IT’S a case of out with the retro and in with the new, as the latest developement at the Roker opens its doors.
After the launch of cakery Let There be Crumbs at the seafront hotel, attention turned to its Retro Italian restaurant, as part of a site-wide refurbishment plan, including re-launching the hotel as a boutique, four-star, Best Western Plus property, by the end of the year.
Though there wasn’t anything wrong with Retro - I was rather fond of its shabby-chic interiors - it’s been given a £150,000 new look and new name.
Step forward Italian Farmhouse, so called because of owners Tavistock Leisure’s successful Italian Farmhouse in West Rainton.
However, this decor is far removed from the quirky battered suitcases and other curiosities of its namesake.
The theme is now stripped back industrial chic – think sleek tiling and clean lines similar to those favoured at Jamie Oliver’s chain of Italian restaurants
Walls peppered with crates of vegetables, retro food cans and produce hanging from the ceiling are in keeping with the farmhouse element of the name, while huge lighting features spelling out “Love Pizza” in light bulbs are a decor talking point.
If the light bulbs weren’t enough, a huge wood-smoked oven occupies a prime corner spot as a subtle reminder that pizza is king here.
Despite the restaurant’s Mediterranean moniker, the menu is peppered with local suppliers – white fish landed on the North Sea coast and beef reared on nearby farms – always refreshing to know your dinner hails from your doorstep.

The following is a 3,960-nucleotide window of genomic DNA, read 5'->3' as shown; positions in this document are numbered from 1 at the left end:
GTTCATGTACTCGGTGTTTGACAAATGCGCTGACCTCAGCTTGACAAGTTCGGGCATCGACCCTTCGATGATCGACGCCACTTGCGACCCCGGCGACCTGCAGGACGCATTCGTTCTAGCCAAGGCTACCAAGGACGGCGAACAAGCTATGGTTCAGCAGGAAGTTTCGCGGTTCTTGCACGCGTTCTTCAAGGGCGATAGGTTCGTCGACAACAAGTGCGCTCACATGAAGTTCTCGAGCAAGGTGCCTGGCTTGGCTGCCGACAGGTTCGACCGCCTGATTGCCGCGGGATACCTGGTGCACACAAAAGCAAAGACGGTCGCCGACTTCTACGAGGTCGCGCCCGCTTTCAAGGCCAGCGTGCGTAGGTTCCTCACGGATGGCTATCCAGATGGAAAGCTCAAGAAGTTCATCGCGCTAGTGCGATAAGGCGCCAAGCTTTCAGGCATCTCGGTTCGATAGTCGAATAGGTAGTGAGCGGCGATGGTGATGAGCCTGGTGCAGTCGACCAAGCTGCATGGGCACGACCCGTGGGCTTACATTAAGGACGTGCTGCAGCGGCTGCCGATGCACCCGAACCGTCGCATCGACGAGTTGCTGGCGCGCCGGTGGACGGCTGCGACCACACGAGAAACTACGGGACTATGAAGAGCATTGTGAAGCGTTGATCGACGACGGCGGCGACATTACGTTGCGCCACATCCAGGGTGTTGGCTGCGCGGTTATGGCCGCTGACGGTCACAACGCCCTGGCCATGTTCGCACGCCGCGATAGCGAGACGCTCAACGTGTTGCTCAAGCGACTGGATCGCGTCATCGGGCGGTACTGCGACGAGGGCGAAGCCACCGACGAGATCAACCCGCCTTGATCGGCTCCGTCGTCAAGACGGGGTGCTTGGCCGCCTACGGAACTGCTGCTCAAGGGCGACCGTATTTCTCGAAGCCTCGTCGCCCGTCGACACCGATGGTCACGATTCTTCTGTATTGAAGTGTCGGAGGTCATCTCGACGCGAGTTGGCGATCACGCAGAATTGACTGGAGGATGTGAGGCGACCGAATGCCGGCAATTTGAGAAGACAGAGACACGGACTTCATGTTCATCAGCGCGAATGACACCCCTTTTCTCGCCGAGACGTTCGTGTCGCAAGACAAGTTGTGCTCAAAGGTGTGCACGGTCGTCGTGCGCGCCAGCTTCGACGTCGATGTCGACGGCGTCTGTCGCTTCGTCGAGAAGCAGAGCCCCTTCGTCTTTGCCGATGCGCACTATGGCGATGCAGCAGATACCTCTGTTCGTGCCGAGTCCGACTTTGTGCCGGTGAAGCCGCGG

As should be with an Italian menu, carbohydrates reign supreme here and there’s a plethora of pizzas and pastas for you to pick your way through - but that’s not to say the options are predictable.
There’s some unusual additions on there, such as slow-cooked rabbit ragu with root vegetables and red wine sauce (£8), and parmesan-breaded escalope of veal, topped with mozzarella, Parma ham and sage (£17).
The plank is a prolific feature on menus these days – I’m not sure why being served food on a wooden board is any better than a plate, but it just is.
We ordered one each. They’re pricier than the bulk of the other starters at £7 each, but you get an abundance of produce for your pounds.
My choice of the meat plank came laden with meats cured in County Durham, vegetable salad, olives, chutney and a flat bread that was just the right side of crispy.
For mains I went with the Linguine allo Scoglio. It was the most expensive pasta dish at £9, but justifiably so. I was presented with a fisherman’s haul of seafood – meaty prawns, mussels, large chunks of salmon, which proved perfectly flaky, and tubes of squid which were deliciously chewy, and not a rubbery let down, as is often the case.
The stars of the show were encased in a linguine, tossed but not drenched, in a light garlic, chilli and olive oil sauce.
Across the table my friend tucked into a pizza from the Romano section priced £10.
Inspired by the metre-long pizza sold on the streets of Rome, this version is hand-stretched further for a bigger base. Indeed, it was a whopper.
Despite being thin and crispy, the base did a sterling job of containing slither upon slither of Parma ham and peppery rocket.
She struggled to wade through it but, spotting her valiant efforts, our cheery waiter offered to box it up for her.
Those watching the pennies should look out for the 777 offer, which should reel people in with its promise of a choice from seven starters and seven mains, pizzas or pastas for £7.77, with a coffee or ice cream to boot.
Pint-sized diners can even take part in pizza masterclasses – just like momma makes.